A Theory on Urban Resilience to Floods—A Basis for Alternative Planning Practices
Kuei-Hsien Liao, Department of Architecture, School of Design and Environment, National University of Singapore
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River cities require a management approach based on resilience to floods rather than on resistance. Resisting floods by means of levees, dams, and channelization neglects inherent uncertainties arising from human–nature couplings and fails to address the extreme events that are expected to increase with climate change, and is thereby not a reliable approach to long-term flood safety. By applying resilience theory to address system persistence through changes, I develop a theory on “urban resilience to floods” as an alternative framework for urban flood hazard management. Urban resilience to floods is defined as a city’s capacity to tolerate flooding and to reorganize should physical damage and socioeconomic disruption occur, so as to prevent deaths and injuries and maintain current socioeconomic identity. It derives from living with periodic floods as learning opportunities to prepare the city for extreme ones. The theory of urban resilience to floods challenges the conventional wisdom that cities cannot live without flood control, which in effect erodes resilience. To operationalize the theory for planning practice, a surrogate measure—the percent floodable area—is developed for assessing urban resilience to floods. To enable natural floodplain functions to build urban resilience to floods, flood adaptation is advocated in order to replace flood control for mitigating flood hazards.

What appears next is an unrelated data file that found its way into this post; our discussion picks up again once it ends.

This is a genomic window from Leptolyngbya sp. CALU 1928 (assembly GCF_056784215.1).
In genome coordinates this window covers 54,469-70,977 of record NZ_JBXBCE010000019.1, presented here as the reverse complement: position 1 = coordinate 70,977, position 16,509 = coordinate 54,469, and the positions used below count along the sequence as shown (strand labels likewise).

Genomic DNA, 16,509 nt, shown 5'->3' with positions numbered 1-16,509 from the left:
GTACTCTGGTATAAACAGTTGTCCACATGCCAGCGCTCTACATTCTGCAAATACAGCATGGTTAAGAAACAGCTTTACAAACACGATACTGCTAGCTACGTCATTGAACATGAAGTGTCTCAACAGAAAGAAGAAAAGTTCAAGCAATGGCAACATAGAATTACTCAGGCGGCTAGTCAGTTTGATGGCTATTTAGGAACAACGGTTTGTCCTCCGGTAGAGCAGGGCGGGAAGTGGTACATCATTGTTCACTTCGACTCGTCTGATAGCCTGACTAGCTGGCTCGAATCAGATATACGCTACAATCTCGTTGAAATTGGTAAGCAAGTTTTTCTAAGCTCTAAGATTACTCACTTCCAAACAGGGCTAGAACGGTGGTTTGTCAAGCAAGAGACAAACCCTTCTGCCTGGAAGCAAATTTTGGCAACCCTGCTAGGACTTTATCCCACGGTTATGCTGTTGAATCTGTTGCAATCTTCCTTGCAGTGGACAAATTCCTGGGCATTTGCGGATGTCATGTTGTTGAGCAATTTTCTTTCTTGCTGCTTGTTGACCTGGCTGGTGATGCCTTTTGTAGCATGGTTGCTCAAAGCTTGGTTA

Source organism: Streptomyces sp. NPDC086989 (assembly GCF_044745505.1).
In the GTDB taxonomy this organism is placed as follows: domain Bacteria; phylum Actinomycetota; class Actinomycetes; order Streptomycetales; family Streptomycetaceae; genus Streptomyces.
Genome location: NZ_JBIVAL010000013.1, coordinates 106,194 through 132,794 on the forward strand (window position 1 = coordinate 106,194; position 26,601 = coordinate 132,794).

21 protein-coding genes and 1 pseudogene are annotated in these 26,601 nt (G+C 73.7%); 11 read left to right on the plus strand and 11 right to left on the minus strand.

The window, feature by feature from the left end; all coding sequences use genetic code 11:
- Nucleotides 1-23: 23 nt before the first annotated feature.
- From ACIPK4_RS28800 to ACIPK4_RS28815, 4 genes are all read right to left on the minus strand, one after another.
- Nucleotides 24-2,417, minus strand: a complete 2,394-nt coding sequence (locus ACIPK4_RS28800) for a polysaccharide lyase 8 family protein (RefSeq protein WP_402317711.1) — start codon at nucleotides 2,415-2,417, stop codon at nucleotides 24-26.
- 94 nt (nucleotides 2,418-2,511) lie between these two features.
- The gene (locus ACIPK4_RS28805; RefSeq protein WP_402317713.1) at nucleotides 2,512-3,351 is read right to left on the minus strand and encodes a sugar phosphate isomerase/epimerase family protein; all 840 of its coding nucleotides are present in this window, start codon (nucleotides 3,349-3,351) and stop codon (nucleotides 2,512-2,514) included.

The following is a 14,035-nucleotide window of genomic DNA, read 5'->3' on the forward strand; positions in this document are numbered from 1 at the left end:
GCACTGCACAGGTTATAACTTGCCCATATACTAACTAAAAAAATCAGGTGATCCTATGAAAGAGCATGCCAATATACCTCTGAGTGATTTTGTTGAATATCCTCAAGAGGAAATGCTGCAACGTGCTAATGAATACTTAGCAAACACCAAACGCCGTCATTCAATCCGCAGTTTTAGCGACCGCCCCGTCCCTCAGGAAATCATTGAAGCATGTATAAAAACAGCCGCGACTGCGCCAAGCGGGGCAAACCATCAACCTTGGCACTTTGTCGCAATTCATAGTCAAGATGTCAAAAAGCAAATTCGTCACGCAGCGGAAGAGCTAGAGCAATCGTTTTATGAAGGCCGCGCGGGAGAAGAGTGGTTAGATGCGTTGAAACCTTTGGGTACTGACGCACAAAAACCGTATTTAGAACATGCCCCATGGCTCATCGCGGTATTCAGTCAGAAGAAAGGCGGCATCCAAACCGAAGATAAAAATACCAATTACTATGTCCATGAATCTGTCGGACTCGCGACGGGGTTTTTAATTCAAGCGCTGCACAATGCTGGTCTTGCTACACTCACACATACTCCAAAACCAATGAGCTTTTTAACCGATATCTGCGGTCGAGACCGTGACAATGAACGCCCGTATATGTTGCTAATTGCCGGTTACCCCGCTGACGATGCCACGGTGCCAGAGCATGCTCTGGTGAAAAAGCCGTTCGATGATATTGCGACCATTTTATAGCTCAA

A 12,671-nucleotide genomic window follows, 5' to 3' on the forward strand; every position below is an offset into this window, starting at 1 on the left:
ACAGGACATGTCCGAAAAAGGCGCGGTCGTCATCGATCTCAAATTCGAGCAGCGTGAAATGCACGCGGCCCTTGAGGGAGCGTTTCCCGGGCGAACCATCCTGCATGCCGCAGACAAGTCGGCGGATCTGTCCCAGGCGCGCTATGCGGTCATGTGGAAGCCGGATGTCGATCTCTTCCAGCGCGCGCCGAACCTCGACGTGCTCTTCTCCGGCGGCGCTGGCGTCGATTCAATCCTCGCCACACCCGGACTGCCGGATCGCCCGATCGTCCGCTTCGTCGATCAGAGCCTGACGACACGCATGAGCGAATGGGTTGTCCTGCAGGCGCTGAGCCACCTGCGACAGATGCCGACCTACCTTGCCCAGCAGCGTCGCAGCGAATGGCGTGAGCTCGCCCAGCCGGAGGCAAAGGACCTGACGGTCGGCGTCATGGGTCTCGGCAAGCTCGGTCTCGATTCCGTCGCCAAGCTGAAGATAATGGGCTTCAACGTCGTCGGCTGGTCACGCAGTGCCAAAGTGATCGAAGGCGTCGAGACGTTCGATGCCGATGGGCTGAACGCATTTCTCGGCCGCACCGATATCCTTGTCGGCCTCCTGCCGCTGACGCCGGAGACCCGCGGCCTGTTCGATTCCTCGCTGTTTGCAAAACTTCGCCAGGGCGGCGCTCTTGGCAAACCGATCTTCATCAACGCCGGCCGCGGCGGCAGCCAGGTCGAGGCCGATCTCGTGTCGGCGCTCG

flood adaptation; flood control; flood hazard management; resilience-based management; resilience surrogate; resilient cities; urban floodplains; urban resilience
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